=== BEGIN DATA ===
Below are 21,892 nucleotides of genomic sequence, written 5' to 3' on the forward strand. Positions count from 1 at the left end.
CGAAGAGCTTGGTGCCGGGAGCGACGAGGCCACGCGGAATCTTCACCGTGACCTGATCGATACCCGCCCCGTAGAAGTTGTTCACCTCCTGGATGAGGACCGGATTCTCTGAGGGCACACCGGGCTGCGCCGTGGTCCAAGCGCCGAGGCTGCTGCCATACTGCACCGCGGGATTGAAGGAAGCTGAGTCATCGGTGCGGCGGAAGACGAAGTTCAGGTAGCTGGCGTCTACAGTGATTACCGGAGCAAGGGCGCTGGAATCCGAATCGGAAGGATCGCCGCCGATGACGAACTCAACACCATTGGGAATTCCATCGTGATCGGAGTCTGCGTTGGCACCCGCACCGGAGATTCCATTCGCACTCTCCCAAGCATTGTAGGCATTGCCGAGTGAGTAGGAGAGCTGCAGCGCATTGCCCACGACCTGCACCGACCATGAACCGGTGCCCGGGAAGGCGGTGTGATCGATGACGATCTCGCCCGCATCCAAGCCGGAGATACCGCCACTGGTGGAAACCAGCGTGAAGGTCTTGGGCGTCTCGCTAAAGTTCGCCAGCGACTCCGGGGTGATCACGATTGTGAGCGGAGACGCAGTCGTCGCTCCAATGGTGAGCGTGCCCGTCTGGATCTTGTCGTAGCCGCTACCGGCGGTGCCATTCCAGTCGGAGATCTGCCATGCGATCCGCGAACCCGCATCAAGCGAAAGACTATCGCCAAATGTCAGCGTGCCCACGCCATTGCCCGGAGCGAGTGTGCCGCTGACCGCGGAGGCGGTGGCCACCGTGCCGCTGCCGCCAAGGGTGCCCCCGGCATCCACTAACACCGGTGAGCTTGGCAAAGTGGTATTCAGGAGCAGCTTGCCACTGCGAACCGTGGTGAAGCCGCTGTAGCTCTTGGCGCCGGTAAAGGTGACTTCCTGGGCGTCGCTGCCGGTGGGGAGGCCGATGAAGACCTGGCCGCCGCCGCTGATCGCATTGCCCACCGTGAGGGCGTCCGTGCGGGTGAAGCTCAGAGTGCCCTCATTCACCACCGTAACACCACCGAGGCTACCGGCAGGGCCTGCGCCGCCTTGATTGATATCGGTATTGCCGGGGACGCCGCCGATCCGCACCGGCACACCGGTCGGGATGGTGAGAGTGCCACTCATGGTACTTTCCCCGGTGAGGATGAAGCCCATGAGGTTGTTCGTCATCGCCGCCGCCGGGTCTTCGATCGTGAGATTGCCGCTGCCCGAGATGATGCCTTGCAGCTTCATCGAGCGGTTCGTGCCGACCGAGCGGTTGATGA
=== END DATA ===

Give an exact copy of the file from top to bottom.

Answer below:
Below are 21,892 nucleotides of genomic sequence, written 5' to 3' on the forward strand. Positions count from 1 at the left end.
CGAAGAGCTTGGTGCCGGGAGCGACGAGGCCACGCGGAATCTTCACCGTGACCTGATCGATACCCGCCCCGTAGAAGTTGTTCACCTCCTGGATGAGGACCGGATTCTCTGAGGGCACACCGGGCTGCGCCGTGGTCCAAGCGCCGAGGCTGCTGCCATACTGCACCGCGGGATTGAAGGAAGCTGAGTCATCGGTGCGGCGGAAGACGAAGTTCAGGTAGCTGGCGTCTACAGTGATTACCGGAGCAAGGGCGCTGGAATCCGAATCGGAAGGATCGCCGCCGATGACGAACTCAACACCATTGGGAATTCCATCGTGATCGGAGTCTGCGTTGGCACCCGCACCGGAGATTCCATTCGCACTCTCCCAAGCATTGTAGGCATTGCCGAGTGAGTAGGAGAGCTGCAGCGCATTGCCCACGACCTGCACCGACCATGAACCGGTGCCCGGGAAGGCGGTGTGATCGATGACGATCTCGCCCGCATCCAAGCCGGAGATACCGCCACTGGTGGAAACCAGCGTGAAGGTCTTGGGCGTCTCGCTAAAGTTCGCCAGCGACTCCGGGGTGATCACGATTGTGAGCGGAGACGCAGTCGTCGCTCCAATGGTGAGCGTGCCCGTCTGGATCTTGTCGTAGCCGCTACCGGCGGTGCCATTCCAGTCGGAGATCTGCCATGCGATCCGCGAACCCGCATCAAGCGAAAGACTATCGCCAAATGTCAGCGTGCCCACGCCATTGCCCGGAGCGAGTGTGCCGCTGACCGCGGAGGCGGTGGCCACCGTGCCGCTGCCGCCAAGGGTGCCCCCGGCATCCACTAACACCGGTGAGCTTGGCAAAGTGGTATTCAGGAGCAGCTTGCCACTGCGAACCGTGGTGAAGCCGCTGTAGCTCTTGGCGCCGGTAAAGGTGACTTCCTGGGCGTCGCTGCCGGTGGGGAGGCCGATGAAGACCTGGCCGCCGCCGCTGATCGCATTGCCCACCGTGAGGGCGTCCGTGCGGGTGAAGCTCAGAGTGCCCTCATTCACCACCGTAACACCACCGAGGCTACCGGCAGGGCCTGCGCCGCCTTGATTGATATCGGTATTGCCGGGGACGCCGCCGATCCGCACCGGCACACCGGTCGGGATGGTGAGAGTGCCACTCATGGTACTTTCCCCGGTGAGGATGAAGCCCATGAGGTTGTTCGTCATCGCCGCCGCCGGGTCTTCGATCGTGAGATTGCCGCTGCCCGAGATGATGCCTTGCAGCTTCATCGAGCGGTTCGTGCCGACCGAGCGGTTGATGA